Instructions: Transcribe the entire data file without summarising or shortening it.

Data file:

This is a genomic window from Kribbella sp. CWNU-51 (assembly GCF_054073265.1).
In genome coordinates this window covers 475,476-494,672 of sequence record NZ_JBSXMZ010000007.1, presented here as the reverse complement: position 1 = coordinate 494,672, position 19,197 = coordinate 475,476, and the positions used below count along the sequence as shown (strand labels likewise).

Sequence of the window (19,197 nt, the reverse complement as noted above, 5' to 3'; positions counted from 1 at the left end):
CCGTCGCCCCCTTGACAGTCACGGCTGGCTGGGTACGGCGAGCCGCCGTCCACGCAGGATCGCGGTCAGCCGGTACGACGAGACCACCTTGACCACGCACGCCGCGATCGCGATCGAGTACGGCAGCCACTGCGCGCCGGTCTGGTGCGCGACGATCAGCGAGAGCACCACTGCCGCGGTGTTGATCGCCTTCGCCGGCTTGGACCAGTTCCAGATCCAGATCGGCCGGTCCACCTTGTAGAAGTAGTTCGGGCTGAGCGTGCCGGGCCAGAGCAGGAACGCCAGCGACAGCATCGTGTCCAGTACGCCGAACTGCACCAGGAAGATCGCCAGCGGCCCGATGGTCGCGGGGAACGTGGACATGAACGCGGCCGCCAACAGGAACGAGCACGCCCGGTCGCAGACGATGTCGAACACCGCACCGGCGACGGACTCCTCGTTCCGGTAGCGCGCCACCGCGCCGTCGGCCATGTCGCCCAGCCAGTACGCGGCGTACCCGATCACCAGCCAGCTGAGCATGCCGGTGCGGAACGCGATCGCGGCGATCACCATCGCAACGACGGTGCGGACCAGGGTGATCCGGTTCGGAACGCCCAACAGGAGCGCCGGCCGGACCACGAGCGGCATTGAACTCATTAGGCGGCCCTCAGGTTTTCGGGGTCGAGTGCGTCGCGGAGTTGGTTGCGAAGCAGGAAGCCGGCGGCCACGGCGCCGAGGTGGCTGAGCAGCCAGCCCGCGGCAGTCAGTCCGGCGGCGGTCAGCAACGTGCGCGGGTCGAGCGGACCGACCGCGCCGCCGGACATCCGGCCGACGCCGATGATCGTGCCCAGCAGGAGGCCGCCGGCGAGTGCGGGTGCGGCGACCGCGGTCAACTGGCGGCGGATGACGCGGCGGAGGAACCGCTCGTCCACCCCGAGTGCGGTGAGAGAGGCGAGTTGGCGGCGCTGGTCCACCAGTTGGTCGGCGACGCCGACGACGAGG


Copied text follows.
This is a genomic window from Kribbella sp. CWNU-51 (assembly GCF_054073265.1).
In genome coordinates this window covers 475,476-494,672 of sequence record NZ_JBSXMZ010000007.1, presented here as the reverse complement: position 1 = coordinate 494,672, position 19,197 = coordinate 475,476, and the positions used below count along the sequence as shown (strand labels likewise).

Sequence of the window (19,197 nt, the reverse complement as noted above, 5' to 3'; positions counted from 1 at the left end):
CCGTCGCCCCCTTGACAGTCACGGCTGGCTGGGTACGGCGAGCCGCCGTCCACGCAGGATCGCGGTCAGCCGGTACGACGAGACCACCTTGACCACGCACGCCGCGATCGCGATCGAGTACGGCAGCCACTGCGCGCCGGTCTGGTGCGCGACGATCAGCGAGAGCACCACTGCCGCGGTGTTGATCGCCTTCGCCGGCTTGGACCAGTTCCAGATCCAGATCGGCCGGTCCACCTTGTAGAAGTAGTTCGGGCTGAGCGTGCCGGGCCAGAGCAGGAACGCCAGCGACAGCATCGTGTCCAGTACGCCGAACTGCACCAGGAAGATCGCCAGCGGCCCGATGGTCGCGGGGAACGTGGACATGAACGCGGCCGCCAACAGGAACGAGCACGCCCGGTCGCAGACGATGTCGAACACCGCACCGGCGACGGACTCCTCGTTCCGGTAGCGCGCCACCGCGCCGTCGGCCATGTCGCCCAGCCAGTACGCGGCGTACCCGATCACCAGCCAGCTGAGCATGCCGGTGCGGAACGCGATCGCGGCGATCACCATCGCAACGACGGTGCGGACCAGGGTGATCCGGTTCGGAACGCCCAACAGGAGCGCCGGCCGGACCACGAGCGGCATTGAACTCATTAGGCGGCCCTCAGGTTTTCGGGGTCGAGTGCGTCGCGGAGTTGGTTGCGAAGCAGGAAGCCGGCGGCCACGGCGCCGAGGTGGCTGAGCAGCCAGCCCGCGGCAGTCAGTCCGGCGGCGGTCAGCAACGTGCGCGGGTCGAGCGGACCGACCGCGCCGCCGGACATCCGGCCGACGCCGATGATCGTGCCCAGCAGGAGGCCGCCGGCGAGTGCGGGTGCGGCGACCGCGGTCAACTGGCGGCGGATGACGCGGCGGAGGAACCGCTCGTCCACCCCGAGTGCGGTGAGAGAGGCGAGTTGGCGGCGCTGGTCCACCAGTTGGTCGGCGACGCCGACGACGAGG